In the middle-class households, generally after the usage of the napkin, it is dumped into the dustbin that is placed in the toilet (or backyard in the villages) and not in the dustbin placed in the kitchen or drawing room. There ends the whole story of the middle-class woman, but not the pain of all women. These napkins are separated from the other parts of the house systematically by only dumping them in the toilet trash, but this eventually joins leftover food and other kinds of household trash in the hands of a municipality worker. But today, plastic trash bags can conceal the repulsive graphics of this mixture of the waste from the middle-class householder. But here one should not forget the fact, in our society, there are scavengers who search for food in the municipality garbage dumps. They may find pieces of pizza along with the disposed of sanitary napkins or even the disposed of diapers. On the other hand, in the public funded offices and corporate offices, where the napkins are most commonly disposed of in the dustbins of the toilets are further handled (mostly removed by their bare hands) by the housekeeping staff who are by and large lower caste women. However, the brands of sanitary napkins which come up with innovative ideas about the comfort levels of napkins, have not provided any innovative ways of disposing of the napkins that suit the Indian society. Middle-class women have not demanded such innovation in recent online movement. But anyhow the synthetic disposable sanitary napkins have a very short history in India (It started probably in 1888 in the U.S and became popular in the Indian market in the seventies). Therefore, I would like to discuss two questions, viz. what were the conditions prevailing before the availability of disposable napkins is one and the condition of those women who still cannot afford to avail of disposable napkins.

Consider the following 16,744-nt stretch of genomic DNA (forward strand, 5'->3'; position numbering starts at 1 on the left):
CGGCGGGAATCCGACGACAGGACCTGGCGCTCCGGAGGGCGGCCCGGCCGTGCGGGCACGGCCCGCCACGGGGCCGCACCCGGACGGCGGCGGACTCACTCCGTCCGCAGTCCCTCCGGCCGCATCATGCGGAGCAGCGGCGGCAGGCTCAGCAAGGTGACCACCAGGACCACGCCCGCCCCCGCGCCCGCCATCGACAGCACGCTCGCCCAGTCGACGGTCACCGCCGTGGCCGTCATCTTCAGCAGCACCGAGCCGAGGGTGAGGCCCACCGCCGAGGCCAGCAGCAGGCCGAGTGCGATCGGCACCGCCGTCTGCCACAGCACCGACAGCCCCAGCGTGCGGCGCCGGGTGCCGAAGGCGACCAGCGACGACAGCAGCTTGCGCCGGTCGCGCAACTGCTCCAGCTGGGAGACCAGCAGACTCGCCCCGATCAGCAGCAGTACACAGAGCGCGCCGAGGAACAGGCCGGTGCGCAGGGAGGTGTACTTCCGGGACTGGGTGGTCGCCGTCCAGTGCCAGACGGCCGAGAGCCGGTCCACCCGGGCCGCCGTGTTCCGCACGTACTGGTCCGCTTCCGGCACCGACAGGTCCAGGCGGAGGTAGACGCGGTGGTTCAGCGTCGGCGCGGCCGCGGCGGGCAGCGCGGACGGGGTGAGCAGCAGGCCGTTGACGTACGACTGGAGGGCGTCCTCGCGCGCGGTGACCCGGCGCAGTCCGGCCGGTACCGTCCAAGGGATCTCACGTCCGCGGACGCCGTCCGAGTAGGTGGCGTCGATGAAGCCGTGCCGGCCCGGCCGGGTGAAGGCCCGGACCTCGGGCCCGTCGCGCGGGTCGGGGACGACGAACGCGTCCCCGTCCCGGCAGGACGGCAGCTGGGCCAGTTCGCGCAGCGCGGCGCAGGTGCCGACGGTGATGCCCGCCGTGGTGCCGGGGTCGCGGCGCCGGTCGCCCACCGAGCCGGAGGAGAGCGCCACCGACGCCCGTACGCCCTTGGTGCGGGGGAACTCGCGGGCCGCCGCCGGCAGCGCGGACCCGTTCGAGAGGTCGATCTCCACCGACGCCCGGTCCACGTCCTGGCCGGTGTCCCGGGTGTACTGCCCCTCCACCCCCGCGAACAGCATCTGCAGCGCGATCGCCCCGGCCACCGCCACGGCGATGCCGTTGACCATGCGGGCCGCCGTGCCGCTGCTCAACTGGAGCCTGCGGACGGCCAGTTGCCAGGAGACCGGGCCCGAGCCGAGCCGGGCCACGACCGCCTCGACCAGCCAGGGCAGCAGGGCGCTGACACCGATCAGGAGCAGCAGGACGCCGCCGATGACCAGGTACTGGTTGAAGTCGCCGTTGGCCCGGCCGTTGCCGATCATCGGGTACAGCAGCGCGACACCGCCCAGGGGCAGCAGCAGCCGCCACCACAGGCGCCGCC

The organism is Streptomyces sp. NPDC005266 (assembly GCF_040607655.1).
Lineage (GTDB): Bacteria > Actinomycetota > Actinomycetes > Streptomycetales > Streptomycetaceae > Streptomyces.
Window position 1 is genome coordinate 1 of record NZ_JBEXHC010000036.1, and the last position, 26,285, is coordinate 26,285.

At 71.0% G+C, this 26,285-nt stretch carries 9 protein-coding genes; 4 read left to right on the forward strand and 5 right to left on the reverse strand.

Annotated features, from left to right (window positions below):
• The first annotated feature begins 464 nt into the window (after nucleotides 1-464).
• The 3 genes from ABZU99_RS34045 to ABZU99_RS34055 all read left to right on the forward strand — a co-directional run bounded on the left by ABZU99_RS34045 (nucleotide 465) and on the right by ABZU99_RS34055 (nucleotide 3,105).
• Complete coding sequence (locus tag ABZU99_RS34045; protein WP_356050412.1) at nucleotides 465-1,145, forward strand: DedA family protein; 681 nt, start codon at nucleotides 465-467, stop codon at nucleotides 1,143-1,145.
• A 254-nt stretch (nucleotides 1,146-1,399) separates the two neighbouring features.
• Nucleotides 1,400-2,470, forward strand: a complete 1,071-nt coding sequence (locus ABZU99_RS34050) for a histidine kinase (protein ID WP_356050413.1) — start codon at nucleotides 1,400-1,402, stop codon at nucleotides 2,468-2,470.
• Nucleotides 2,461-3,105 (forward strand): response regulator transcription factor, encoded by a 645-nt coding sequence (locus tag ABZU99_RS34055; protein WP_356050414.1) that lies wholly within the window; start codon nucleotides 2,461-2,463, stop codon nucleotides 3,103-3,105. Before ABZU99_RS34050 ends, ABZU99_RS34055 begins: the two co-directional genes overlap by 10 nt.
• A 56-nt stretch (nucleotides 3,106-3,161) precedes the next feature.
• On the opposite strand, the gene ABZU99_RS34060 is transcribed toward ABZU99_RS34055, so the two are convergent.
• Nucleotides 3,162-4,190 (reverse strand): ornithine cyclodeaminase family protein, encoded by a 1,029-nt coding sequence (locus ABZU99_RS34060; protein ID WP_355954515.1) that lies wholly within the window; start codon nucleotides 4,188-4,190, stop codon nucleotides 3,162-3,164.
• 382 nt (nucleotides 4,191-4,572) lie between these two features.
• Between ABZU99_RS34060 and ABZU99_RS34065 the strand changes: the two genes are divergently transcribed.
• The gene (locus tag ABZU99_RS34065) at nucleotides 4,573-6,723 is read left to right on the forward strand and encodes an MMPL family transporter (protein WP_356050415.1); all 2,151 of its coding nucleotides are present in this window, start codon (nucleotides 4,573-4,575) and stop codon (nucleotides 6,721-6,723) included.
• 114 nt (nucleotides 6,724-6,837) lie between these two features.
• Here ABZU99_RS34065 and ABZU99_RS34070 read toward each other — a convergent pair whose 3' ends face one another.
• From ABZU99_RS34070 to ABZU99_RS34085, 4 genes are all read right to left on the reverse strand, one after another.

Women used the frills of their nine-yard saree gathered up and folded inside to soak the blood during the menstruation. The upper-caste and Brahmin women used to remove the saree and dump it in the backyard. The washer man or woman (a lower caste in India whose occupation is washing clothes) used to collect the saree and return it after washing and drying. In the later period, upper-caste women used pieces of white cloth that was reusable and therefore the blood soaked piece of cloth is again collected by the washer man/woman.  Backyard and back gate of the houses are primarily built in order to avoid the entry of Dhobis and house maids into the house. They enter from the back gate and complete their work in the backyard itself.  Mostly in villages and towns, Dhobis wash the clothes after boiling them in Soudu (an extract from Soudu soil) in a separate lake which is meant for washing clothes known as chakali cheruvu. Menstruation is not a secret private affair in this context. The fact that the woman physically shifted to another corner of the house reveals this to the men folk in the family. Here, the washer man who is biologically a male also knows about the menstruation time of upper-caste women as he receives the blood soaked clothes or cloth to wash. However, there has been a systemic process of emasculation of lower caste men in several contexts in the rituals of Hindu society. Baby Kamble discussed how Potraj, a Mahar male child, wearing bangles, anklets, and skirt, dances in the procession during the festival of Ashad for alms.(Kamble,2008) In some similar festivals of Telanagana region like Batukamma and Bonalu, Potraj, a dalit man bare-chested, flagellates himself in the procession. This is an example of how an untouchable male is emasculated by the masculine upper-caste groups and even Shudra castes. To take cues from Bell Hooks, masculinity is a system of power. (Hooks,1984) Upper-caste women are part of such masculine power centers according to the caste system in relation to the lower castes and Dalits. Hence, they are part and parcel of the process of emasculation of the lower castes or Dalits. To quote Elizabeth Spell man, “On her (Simone de Beauvoir ) own terms it ought to be misleading to say, as she does, that we live “in a world that belongs to men” (xx, 512,563), as if all differences between princess and paupers, masters and slaves can be canceled out by the fact that they are all male.”(Spellman, 1988) Not only the world belongs to only certain men (also some women) and not all males, masculinity as a system of power cannot privilege all men in all contexts. Especially the washer man who is cleaning the filth, which is similar to the wife’s duty to clean the household, forms the philosophical grounds to his emasculation. If cleaning one’s own dirt is considered painful, Dhobis wash the dirt of the others and in some parts of the country they also suffer the stigma of untouchability and are traditionally transfixed to the caste based humiliating profession of washing clothes of all kinds. Some people even believe that the people from chakali caste essentially possess the skill of washing clothes cleaner. In February 2017, Telangana government announced the free distribution of washing machines to Dhobis.